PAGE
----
1. Power BI is a business intelligence tool from Microsoft that allows users to create interactive reports and dashboards using data from a variety of sources. It includes features for data modelling, visualisation, and collaboration. 
  2. Excel: Excel is a Microsoft spreadsheet application and from a data visualisation perspective includes the capability to represent numerical data in a visual format. 
  3. Tableau: Tableau is a powerful data visualisation tool that allows users to create interactive dashboards, charts, and graphs using drag-and-drop functionality. It supports a wide range of data sources and has a user-friendly interface. 
  4. QlikView: QlikView is a first-generation business intelligence tool that allows users to create interactive visualisations and dashboards using data from a variety of sources. QlikView includes features for data modelling, exploration, and collaboration. 
  5. Looker:  Looker is a cloud-based Business Intelligence (BI) tool that helps you explore, share, and visualise data that drive better business decisions. Looker is now a part of the Google Cloud Platform. It allows anyone in your business to analyse and find insights into your datasets quickly. 
  6. Qlik Sense: Qlik Sense is the next-generation platform for modern, self-service-oriented analytics. Qlik Sense supports from self-service visualisation and exploration to guided analytics apps and dashboards, conversational analytics, custom and embedded analytics, mobile analytics, reporting, and data alerting. 

 

 

In conjunction with the data visualisation tools listed above, there are a variety of programming languages using their various libraries that TL Consulting use in delivering outcomes to our customers that support not just Data Visualisation but also Data Analytics. 

  1. Python is a popular programming language that can be used for data analysis and visualisation. This can be done via tools such as Jupyter, Apache Zeppelin, Google Colab and Anaconda to name a few. Python includes libraries such as Matplotlib, Seaborn, Bokeh and Plotly for creating visualisations. 
  1. R is a programming language used for statistical analysis and data visualisation. It includes a variety of packages and libraries for creating charts, graphs, and other visualisations.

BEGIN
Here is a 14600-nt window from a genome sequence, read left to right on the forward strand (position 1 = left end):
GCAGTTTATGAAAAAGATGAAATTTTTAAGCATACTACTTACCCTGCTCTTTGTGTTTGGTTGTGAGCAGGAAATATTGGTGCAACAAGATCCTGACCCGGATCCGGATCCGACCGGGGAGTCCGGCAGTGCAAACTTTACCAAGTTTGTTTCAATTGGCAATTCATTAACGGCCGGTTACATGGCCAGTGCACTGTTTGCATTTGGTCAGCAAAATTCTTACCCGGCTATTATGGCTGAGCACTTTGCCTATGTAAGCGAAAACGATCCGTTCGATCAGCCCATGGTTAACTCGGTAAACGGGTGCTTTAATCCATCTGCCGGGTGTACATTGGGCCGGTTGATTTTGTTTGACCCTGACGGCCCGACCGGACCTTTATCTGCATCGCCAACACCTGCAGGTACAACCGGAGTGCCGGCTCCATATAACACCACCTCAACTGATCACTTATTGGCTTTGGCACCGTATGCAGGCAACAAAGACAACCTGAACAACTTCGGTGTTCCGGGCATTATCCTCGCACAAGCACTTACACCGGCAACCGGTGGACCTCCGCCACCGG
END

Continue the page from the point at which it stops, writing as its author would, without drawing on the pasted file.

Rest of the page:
1. Scala is a strong statically typed high-level general-purpose programming language that supports both object-oriented programming and functional programming. Scala has several data visualisation libraries such as breeze-viz, Vegas, Doodle and Plotly Scala. 
  1. Go or Golang is a statically typed, compiled high-level programming language designed at Google. Golang has several data visualisation libraries that facilitate the creation of charts such as pie charts, heatmaps, scatterplots and boxplots. 
  1. JavaScript is a popular programming language that is a core client-side language of the w3.  It has rich data visualisation libraries such Chart JS, D3, FusionCharts suite, Pixi etc. 

 

 

Conclusion

In conclusion, there are several data visualisation tools and techniques available in the market. For organisations to extract meaningful insights from their data in a time-efficient manner, it’s important to consider these factors before selecting and implementing a new data visualisation tool for your business.

TL Consulting provides advisory and transformation services in the data analytics & engineering domain and has helped many organisations achieve their digital transformation goals.

Visit our data engineering page to learn more about our service capabilities and send us an enquiry if you’d like to learn more about how our dedicated consultants can help you.